Fish fillet

Fish fillets of various species and from different sources are on sale on the markets: from sea fish such as grouper and flounder to freshwater fish such as African perch and pangasius (a sort of large catfish, mainly bred in the Mekong delta). What they have in common is the difficulty for the consumer to recognize the fish, because they are pieces of pulp without skin or head, fins, spines or other parts that can allow their identification and real freshness.

This difficulty means that the fish fillets are sometimes sold with the denominations "of convenience": currently more than 1 million tons of pangasius are produced in the farm, whose fillets, which have very low costs, are illegally marketed as the finest meats. Almost all of the fillets are obtained from large fish processed on the fishing site, often vacuum packed, frozen and shipped to wholesale markets.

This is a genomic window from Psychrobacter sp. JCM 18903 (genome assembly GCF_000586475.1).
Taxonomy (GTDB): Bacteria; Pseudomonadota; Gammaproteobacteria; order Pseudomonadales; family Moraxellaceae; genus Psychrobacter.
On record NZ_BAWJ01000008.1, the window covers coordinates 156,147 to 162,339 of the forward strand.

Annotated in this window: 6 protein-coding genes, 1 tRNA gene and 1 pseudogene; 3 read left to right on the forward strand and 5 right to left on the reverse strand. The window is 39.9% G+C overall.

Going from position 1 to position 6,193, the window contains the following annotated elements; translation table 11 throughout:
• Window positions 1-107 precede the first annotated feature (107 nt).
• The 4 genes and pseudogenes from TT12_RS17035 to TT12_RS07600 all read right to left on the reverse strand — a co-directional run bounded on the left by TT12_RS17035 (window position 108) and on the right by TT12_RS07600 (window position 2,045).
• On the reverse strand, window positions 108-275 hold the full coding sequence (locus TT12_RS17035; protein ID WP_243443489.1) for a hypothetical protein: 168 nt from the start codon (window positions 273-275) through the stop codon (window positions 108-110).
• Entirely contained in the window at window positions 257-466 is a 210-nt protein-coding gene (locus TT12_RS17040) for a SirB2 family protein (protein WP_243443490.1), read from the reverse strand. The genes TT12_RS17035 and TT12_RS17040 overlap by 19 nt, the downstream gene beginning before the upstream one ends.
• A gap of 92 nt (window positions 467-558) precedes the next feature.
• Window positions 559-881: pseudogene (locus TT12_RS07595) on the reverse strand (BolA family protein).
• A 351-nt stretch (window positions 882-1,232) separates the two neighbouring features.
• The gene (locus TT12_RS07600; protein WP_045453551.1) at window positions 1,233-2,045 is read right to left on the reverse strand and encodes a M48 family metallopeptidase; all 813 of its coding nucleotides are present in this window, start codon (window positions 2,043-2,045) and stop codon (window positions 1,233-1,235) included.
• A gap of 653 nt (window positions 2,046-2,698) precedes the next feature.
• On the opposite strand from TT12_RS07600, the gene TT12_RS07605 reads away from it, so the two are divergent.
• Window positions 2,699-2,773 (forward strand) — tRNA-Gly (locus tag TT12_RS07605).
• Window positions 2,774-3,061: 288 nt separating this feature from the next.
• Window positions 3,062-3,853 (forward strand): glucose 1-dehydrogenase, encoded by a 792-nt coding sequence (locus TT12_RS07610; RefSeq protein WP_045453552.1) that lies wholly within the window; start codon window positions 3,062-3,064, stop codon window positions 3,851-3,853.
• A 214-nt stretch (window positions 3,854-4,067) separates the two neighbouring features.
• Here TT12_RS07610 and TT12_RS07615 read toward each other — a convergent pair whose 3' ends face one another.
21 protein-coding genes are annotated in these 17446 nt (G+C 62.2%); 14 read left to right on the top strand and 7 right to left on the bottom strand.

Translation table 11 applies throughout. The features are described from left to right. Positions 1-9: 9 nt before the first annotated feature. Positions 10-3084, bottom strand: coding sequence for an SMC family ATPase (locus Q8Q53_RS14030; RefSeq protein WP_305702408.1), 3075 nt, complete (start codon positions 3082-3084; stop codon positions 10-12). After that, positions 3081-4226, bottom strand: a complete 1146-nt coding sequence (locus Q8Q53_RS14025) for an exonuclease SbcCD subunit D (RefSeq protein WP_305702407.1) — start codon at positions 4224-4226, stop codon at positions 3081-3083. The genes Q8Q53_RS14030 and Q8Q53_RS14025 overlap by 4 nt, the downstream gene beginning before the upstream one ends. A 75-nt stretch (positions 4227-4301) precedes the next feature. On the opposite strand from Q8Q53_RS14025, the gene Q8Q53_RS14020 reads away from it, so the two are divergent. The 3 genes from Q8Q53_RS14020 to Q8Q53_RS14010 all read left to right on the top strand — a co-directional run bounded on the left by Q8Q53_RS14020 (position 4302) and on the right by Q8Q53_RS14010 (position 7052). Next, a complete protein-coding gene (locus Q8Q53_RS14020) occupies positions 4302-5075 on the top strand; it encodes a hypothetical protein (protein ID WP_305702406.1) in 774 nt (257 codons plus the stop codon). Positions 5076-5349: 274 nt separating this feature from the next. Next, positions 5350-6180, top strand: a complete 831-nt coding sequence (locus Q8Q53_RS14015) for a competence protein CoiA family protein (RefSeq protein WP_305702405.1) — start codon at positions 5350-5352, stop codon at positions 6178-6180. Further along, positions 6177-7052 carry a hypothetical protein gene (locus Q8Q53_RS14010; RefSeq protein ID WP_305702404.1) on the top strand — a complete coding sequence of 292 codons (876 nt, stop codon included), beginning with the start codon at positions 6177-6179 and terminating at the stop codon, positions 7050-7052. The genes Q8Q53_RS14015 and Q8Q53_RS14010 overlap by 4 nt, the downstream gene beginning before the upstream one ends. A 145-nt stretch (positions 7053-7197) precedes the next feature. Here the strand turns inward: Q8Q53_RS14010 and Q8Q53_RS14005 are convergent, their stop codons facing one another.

These fish do not live in the Italian seas and are not caught by our fishermen. In fact, large fish caught in Italy are generally not frozen, because they would lose value (frozen fish has lower prices than fresh fish) and are sold in pieces with the skin on: an important "detail" to be taken into consideration by the the moment of purchase, when it is not possible to have the fish filleted at the moment, from the trusted shopkeeper.

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